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A DAY IN THE LIFE OF A WARLORD

 

TALKING POINT: A DAY IN THE LIFE OF A WARLORD

By M. M. Afrah©
Toronto - Jan 16, 03

Email: afrah95@hotmail.com

A Somali warlord commands thousands of men, hundreds of whom maybe related to him in the way of clan affiliation, thousands of whom may never have seen, or learnt his real name or his past record.

To the warlord, most of these thousands are no more than a components of a militia cut-throats and trigger-happy, faceless creatures who obey his orders, move off, attack innocent civilians, withdraw, or match to their deaths, all in the name of the clan, regardless of whether they know who is their warlord, where he came from, where he is going, whether he is an unemotional pendant or a genial father-figure, strict martinet, an e equable personality, a daredevil, a temporizer, or even what he stands for, apart from his clan worshipping.

All he has to do is anesthetize the clan by telling them they’re an elite, above other clans, that they’ve got a mission, that they’re making a history, that they’re fulfilling their destiny and fighting for a better Somalia.

He shouts SOMALIA at the end of every speech, but many of his audience are secretly aware that even a guttersnipe can say all what he had just said and shout Somalia, even louder.

His network of contacts (for money and weapons) included Somalia’s archenemy, but he keeps his Somalia façade, higher than his opponents.

The warlord, through his minions, defines the boundaries within which the drugged militia can operate. His minions would also specify the objective to be obtained—looting and massacring what they perceived as the enemy clan.

No records of the militia are ever kept—only numbers, never names. The warlords, on the other hand, do have names, but they never issue written orders. No decoration or promotions are being conferred to the poor devils. But the name of the warlord is mentioned in newspaper articles or on the radio. His photograph stares from publications or is captured in photographs destined to adorn the walls of the clan, and occasionally finds its way into prime time TV, and thus, into history books. One or two of his minions too have names, but are secretly called Kobe Qaade.

When General Barre arrived the scene in October 1969 the warlords crawled to him on their bellies and licked his hand. Their sole remaining wish was to survive.

Of course generalizations are always absurd. Not all the delegates at the Eldoret peace talks are epic figures of political time-servers. I have no doubt there are some worthy men and women among them. For example, the intellectual I have mentioned in my last TALKING POINT. He represented a civic society who tried to make marionettes out of the warlords. They fought harder for the rights of women in a country where men think they have the exclusive right to decide who eats or who starves. They insisted that a war crimes tribunal should be set up to try those who committed genocide against the Somali people during the last 12 nightmarish years.

Now, back to the subject of this Talking Point. The warlord has his private life surrounded by heavily armed trusted militia guards, mainly from his own sub, subclan. He has expropriated a luxury villa, whose owner fled the inferno in the wake of the civil war, where he entertains his peers or a girl friend for a nightcap. He hoards nutritious food and expensive drinks while the majority of the people are starving to death.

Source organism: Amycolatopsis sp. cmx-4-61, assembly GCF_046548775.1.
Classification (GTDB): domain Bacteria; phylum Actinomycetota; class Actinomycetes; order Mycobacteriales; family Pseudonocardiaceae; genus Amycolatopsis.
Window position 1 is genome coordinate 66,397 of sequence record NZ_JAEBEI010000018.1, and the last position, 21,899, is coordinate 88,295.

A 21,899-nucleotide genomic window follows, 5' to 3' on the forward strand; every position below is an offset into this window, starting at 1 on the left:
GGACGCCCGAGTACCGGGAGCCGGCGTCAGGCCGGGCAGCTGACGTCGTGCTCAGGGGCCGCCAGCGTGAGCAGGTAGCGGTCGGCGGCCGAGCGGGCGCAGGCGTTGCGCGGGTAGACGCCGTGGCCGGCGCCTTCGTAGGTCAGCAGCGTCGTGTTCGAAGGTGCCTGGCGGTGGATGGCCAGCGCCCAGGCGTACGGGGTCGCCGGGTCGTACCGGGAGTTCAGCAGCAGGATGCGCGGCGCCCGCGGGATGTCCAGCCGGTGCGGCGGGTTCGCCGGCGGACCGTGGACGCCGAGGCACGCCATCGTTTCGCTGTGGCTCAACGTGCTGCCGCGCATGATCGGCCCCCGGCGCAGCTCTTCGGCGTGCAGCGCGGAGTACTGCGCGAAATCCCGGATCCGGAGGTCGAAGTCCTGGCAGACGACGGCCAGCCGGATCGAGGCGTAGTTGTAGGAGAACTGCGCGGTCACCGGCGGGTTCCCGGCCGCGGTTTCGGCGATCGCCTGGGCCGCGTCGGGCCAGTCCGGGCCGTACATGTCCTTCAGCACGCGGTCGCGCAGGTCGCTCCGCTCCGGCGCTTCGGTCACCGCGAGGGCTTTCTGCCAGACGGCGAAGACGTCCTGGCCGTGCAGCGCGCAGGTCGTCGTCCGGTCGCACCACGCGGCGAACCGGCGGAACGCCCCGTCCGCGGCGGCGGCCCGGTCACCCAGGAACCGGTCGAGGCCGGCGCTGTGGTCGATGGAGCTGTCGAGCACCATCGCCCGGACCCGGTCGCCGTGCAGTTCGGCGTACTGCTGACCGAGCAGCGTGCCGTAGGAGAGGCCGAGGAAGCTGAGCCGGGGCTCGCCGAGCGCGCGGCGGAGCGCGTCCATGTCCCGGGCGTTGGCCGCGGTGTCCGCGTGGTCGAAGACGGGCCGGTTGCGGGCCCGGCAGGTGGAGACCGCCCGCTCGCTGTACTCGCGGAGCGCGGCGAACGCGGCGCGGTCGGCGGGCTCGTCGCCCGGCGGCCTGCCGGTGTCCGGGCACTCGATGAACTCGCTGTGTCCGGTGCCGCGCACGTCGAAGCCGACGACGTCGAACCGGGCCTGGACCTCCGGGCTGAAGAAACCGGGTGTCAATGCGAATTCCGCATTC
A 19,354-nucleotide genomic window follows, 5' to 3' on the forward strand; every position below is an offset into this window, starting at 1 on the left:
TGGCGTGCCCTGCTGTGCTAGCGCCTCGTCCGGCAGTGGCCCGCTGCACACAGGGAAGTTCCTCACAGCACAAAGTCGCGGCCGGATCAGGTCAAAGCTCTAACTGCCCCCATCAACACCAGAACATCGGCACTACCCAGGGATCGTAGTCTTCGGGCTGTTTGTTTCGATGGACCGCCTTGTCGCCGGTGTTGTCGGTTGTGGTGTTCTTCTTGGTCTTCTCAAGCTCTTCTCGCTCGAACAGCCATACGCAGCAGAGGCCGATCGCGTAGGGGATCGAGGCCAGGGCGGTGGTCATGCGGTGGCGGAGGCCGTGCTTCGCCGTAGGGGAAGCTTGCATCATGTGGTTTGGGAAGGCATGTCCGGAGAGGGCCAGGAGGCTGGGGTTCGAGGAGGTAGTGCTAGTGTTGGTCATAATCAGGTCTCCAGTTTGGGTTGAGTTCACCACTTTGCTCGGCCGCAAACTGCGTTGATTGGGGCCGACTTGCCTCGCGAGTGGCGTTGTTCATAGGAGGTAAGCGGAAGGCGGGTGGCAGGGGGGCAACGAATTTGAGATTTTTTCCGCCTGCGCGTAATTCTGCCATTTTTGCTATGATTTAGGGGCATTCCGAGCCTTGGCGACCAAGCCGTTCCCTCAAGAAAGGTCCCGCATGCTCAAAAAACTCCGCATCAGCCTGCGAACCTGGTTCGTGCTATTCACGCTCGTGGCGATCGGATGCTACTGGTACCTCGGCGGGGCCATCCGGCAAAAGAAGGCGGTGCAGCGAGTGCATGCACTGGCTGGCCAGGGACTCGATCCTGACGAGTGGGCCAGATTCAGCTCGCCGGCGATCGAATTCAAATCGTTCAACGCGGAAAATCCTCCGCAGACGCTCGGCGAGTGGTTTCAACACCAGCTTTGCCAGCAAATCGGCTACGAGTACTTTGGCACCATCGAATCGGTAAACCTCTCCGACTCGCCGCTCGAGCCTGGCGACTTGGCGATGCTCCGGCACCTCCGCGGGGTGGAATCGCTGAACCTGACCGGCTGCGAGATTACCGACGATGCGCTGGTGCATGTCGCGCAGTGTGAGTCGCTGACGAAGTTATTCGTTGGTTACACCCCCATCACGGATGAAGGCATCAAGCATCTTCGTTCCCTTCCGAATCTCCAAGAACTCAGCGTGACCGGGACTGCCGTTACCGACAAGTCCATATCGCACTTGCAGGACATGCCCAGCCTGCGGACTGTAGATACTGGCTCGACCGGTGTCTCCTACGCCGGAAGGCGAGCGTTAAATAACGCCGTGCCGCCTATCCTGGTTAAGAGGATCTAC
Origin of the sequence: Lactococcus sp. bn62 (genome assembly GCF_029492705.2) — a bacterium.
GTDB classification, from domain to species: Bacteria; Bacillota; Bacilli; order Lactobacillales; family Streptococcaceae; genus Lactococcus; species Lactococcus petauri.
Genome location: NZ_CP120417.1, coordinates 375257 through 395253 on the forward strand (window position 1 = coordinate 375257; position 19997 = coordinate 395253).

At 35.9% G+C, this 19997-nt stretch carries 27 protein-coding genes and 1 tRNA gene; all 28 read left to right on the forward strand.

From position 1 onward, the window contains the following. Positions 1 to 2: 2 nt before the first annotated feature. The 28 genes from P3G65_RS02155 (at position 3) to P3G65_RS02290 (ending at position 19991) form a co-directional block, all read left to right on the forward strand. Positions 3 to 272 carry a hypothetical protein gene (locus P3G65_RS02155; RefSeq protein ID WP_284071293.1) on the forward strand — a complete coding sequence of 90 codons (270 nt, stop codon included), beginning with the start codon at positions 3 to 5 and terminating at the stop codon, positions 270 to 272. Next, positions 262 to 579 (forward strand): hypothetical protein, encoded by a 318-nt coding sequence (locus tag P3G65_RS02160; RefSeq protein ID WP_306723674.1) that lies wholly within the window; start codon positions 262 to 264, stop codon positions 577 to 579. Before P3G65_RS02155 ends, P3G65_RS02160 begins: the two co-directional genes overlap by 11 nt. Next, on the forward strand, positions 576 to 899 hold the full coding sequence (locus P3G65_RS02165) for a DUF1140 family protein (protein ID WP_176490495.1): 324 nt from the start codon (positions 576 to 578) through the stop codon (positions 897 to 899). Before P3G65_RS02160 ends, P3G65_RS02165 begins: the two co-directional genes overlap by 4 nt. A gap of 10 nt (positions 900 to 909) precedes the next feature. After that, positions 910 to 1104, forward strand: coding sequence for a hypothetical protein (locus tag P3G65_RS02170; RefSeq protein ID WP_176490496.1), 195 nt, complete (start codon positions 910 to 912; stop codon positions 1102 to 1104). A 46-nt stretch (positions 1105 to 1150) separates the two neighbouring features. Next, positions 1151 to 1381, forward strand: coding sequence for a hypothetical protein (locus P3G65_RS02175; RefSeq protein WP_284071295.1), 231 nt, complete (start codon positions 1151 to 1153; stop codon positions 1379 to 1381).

This warlord (and his opponents) has foreign bank accounts and flies a moment’s notice in order to replenish his secret bank accounts and do little shopping spree in Rome or Geneva. That is not all. Members of his immediate family live lavishly in luxurious villas in Western Europe and North America, worlds away from the anarchy and mayhem.

The peace-loving world looks on them as lunatics: or worse risky factor. Witness the daily wrangling in Eldoret, which sounds like lunatic asylum. The talks has now become like squeezing blood out of a stone. Nothing seems to work, even after the European Union (EU) financiers threatened to take drastic steps against them if they don’t cease their meaningless daily wrangling forthwith. They were forced to sign a ceasefire, that everybody knows they will never honour it.

The people around the peace table are familiar with every form of brutality, intrigue, violence, arson, vileness, homicide and rape. So it was extremely rare for surprising or unusual matters of national importance to be raised at such meetings, and no one expected to hear words like peace, national reconstruction, transparency, accountability and a broad-based national government.

Meanwhile, as the horse-trading continues in Eldoret, fighting is raging in many parts of the country, ceasefire or no ceasefire. In Puntland, in Bay & Bakool, in Bermuda area of south Mogadishu and few other pockets the bloodshed continues unabated.

 In his absence, the warlord’s chief aide de camp either stupefies the militia and pander to their basest instincts or rouses them to what he calls “a genuine sense of freedom and justice,” mimicking his boss.

Is there a possibility for the warlords to soften their hardline positions and listen to the wishes and desires of the people? Not a chance. They are albatrosses round our necks. However, the only valid answer is: we must decently save Somalia from farther integration—or rather save what little was left of it, come what may.

History judges people by the way they behave in their darkest hours.

By M. M. Afrah©2003

Email: afrah95@hotmail.com


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